Primary Grade Students in Florida Demonstrate Pronounced Advancement in Skills Compared to Harcourt Brace Program
Rimes Elementary – Leesburg, FL
During the 2010-2011 school year, students in grades K-2 at Rimes Elementary were randomly assigned to receive reading instruction in the Direct Instruction program Reading Mastery (RM) Signature Edition, or in the Harcourt Brace (HB) program currently being used by the school. Training and support for the implementation of the RM curriculum were provided by the National Institute for Direct Instruction (NIFDI).
Data routinely collected by the district, including the Florida Assessments for Instruction in Reading (FAIR) and the STAR Reading assessment (first and second graders only), were used to assess changes over time in reading skills. Comparisons were made between students’ scores in the fall, shortly after school began to their scores in the spring near the end of school.
Similar findings appeared at all grade levels. Students assigned to RM began the school year with scores that were lower than the students assigned to HB. However, by the end of the school year, their scores were significantly higher. In other words, the gains made over time by the RM students were significantly greater than those made by the HB students. This pattern is shown in the figure below, with data combined across all grade levels.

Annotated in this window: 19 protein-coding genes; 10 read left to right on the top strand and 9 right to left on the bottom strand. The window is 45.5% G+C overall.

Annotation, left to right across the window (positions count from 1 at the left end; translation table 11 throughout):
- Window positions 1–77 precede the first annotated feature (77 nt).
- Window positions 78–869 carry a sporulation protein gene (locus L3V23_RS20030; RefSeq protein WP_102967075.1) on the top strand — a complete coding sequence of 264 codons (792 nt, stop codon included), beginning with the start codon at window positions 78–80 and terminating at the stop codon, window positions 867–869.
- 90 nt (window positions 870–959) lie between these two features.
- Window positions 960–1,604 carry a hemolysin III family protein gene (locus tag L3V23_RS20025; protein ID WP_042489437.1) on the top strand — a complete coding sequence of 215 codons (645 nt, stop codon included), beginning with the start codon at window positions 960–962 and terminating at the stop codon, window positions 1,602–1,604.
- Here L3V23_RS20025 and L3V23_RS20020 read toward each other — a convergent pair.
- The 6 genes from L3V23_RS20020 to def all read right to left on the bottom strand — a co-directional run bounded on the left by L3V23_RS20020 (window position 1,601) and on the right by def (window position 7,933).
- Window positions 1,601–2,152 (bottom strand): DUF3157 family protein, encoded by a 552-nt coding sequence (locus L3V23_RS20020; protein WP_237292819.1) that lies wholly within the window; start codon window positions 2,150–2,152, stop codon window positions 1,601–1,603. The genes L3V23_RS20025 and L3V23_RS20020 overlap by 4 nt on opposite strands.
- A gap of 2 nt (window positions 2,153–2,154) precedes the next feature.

The advantage to the RM students appeared across all groups that are often seen as being at greater risk of having difficulties with reading: special education students, racial-ethnic minorities, students receiving free or reduced lunch, and boys.
Note: The scores are “standardized” scores, centered around an average value of zero for the total group and facilitating the combination of data across grades. Complete details on the analysis and results by grade level are available from the NIFDI research office.